The mobile-virtual workforce has become such a growing part of the economy that the Department of Labor has officially taken notice, announcing recently that its statisticians are making new efforts to measure the “gig” economy.
Businesses of every size – from startups to established large companies – are finding ways to leverage these flexible workers to their advantage. However, unless owners and managers use the right tools and have the right systems in place, a mobile-employee strategy can backfire. Here are five essentials you need before considering if you want to gain the productivity you envision.
1. Scope of work
The single biggest element you need to have in place before bringing virtual workers – either freelancers or remote employees – onto your team is to understand what you want them to accomplish. Clearly defined duties and goals are fundamental for any position and they are even more important when a worker isn’t going to be in your physical location.
If you were hiring a traditional employee, you would have a job description in place before starting to advertise and interview. While the format may be different for a virtual hire, the underlying principles are the same. If you can’t put the requirements in writing, you can’t count on anyone meeting your expectations.
Once your goals and duties clearly defined, consistent communication and follow up then become important ongoing checkpoints. Fortunately, the same technology that has powered the growth of distance workers – the Internet – has also provided the means to easily communicate with these professionals.
Email, while still playing an important role, is definitely becoming less of the “go-to” means of communication. Instead, communication is moving to apps such as:
- Skype: video, voice, meetings and text messages all have their roles in day-to-day management.
- Slack and HipChat: these apps are fundamentally chat apps designed for work groups. However, they feature third-party app integrations that make them much more powerful than any standard chat app.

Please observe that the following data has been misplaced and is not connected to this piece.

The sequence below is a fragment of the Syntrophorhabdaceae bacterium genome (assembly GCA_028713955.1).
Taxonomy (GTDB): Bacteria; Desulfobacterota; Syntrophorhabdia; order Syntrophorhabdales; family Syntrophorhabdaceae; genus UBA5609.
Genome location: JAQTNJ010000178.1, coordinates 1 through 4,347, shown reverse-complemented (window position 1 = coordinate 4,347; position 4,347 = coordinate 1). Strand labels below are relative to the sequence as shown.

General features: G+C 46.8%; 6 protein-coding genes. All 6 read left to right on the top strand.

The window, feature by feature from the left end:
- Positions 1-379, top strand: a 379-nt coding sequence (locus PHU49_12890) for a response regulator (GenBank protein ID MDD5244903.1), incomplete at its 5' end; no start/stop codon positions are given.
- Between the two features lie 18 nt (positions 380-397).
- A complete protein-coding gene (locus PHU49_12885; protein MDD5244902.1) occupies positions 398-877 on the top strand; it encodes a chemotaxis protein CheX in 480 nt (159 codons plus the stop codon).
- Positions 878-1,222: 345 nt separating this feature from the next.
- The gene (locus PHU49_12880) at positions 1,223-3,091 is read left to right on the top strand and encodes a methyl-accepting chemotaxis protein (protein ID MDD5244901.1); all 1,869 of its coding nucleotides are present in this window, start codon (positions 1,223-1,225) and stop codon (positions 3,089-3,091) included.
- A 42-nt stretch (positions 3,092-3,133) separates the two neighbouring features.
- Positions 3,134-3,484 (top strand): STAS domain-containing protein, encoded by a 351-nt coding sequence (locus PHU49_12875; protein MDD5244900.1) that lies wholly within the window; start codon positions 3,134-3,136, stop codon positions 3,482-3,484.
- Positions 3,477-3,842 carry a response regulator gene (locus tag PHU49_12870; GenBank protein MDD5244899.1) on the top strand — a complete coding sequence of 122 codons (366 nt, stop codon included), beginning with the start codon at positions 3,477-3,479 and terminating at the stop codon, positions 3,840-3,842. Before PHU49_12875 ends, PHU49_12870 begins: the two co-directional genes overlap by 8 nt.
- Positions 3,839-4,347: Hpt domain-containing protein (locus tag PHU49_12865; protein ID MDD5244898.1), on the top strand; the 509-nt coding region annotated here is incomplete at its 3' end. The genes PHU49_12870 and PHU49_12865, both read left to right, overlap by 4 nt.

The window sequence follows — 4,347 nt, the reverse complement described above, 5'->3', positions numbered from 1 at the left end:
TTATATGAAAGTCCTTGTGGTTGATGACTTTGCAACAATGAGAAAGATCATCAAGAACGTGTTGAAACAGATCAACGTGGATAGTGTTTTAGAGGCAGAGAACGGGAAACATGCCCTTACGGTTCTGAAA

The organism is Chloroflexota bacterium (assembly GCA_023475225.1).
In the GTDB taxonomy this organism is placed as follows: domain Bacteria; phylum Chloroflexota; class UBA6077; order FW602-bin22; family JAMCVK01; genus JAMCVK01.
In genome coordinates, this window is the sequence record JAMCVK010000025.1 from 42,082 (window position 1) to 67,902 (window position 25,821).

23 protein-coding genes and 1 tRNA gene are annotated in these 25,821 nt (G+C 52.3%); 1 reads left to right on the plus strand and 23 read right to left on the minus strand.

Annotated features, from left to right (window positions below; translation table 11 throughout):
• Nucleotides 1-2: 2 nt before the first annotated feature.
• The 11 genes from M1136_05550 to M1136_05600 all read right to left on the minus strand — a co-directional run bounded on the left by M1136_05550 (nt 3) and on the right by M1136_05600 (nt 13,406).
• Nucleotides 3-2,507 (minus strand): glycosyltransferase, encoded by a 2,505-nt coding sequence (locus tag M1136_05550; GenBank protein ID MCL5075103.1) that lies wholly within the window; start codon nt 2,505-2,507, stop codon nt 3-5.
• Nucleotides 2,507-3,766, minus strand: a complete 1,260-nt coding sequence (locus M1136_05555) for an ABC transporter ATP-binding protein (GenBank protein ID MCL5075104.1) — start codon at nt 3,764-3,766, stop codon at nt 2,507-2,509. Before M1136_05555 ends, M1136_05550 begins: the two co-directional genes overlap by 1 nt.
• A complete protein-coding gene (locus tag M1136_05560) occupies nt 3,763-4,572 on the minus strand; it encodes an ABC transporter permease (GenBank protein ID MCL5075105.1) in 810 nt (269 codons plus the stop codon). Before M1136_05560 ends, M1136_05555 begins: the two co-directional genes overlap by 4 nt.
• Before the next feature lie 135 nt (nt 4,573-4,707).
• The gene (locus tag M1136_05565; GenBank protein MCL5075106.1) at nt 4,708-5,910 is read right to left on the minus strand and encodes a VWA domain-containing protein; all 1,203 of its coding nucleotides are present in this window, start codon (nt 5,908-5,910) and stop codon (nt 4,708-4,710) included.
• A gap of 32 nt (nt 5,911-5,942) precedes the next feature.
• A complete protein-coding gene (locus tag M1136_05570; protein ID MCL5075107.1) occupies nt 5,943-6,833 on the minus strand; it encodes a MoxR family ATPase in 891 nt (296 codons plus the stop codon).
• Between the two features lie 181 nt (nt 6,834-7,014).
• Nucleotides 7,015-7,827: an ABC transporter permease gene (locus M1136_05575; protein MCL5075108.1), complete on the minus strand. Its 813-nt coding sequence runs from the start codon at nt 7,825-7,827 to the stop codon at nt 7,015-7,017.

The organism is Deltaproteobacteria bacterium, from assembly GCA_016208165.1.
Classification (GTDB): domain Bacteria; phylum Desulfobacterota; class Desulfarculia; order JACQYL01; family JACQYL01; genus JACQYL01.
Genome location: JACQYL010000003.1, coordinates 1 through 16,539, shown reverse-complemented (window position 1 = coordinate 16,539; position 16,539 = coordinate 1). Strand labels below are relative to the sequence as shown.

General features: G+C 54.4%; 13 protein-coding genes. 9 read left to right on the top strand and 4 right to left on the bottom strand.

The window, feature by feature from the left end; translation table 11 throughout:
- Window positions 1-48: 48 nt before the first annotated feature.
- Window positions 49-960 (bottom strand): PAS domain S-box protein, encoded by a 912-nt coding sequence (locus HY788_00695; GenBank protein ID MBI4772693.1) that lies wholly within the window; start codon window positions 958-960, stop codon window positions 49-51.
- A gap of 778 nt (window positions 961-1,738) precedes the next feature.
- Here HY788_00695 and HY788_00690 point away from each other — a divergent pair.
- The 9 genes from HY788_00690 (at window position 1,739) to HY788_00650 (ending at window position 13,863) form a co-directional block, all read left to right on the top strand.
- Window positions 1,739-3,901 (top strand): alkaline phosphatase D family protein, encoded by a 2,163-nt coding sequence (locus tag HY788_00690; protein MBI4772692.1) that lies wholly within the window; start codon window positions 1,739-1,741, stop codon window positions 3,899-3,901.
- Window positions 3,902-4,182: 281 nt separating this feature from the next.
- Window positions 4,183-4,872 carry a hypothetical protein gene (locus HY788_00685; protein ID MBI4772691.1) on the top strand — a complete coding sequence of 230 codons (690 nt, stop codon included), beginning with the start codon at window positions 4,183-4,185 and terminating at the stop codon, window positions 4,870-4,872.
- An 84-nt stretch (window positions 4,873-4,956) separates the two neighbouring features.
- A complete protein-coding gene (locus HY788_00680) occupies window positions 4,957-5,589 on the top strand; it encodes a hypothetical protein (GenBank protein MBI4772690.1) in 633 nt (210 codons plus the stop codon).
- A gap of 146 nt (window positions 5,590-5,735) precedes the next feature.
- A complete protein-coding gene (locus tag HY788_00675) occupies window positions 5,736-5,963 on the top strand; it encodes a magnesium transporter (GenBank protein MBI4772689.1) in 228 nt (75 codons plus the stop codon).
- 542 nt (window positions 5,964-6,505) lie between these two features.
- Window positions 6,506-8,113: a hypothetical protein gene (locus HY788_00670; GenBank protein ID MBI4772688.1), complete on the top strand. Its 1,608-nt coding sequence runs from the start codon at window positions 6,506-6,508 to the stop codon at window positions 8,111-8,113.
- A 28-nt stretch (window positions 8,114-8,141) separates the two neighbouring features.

- Facebook at work: this is in beta right now and you may not be able to get your business enrolled. However, it may be the next major player in this area and could be the ultimate email killer.
There’s a saying in quality assurance: If you can’t measure it, you can’t control it. The principle also applies to managing your mobile workforce. The various freelance sites, such as Upwork, provide time-tracking apps that contractors can use with the freelancers they hire.
Being able to track time on task in light of work accomplished is the cornerstone of measuring and managing productivity. Closely associated with this is the ability to collaborate, share and review work products, and that’s where project management and file sharing software comes in.
4. Project management
Projects are generally more complicated today than they were a generation ago. When you add mobile workforce to the mix, management becomes even more difficult. Don’t fret, there are several good cloud-based project management services. Among the most popular are Trello, Asana and Basecamp. When you start adding apps, such as a project management app, be sure it integrates with your chat app like Slack or HipChat, if you’re using one.
Be sure to choose the apps that work best for your business and stick with them. If you fail to settle on just one file sharing service it can eventually create confusion. For example, having some documents shared via your Dropbox and others via Google docs is just a problem waiting to happen. Decide in the beginning which you prefer and be sure your freelancers and long distance employees use it too.
When you have these fundamental tools, services and strategies in place, you’ll be able to successfully start and grow a productive virtual workforce from anywhere.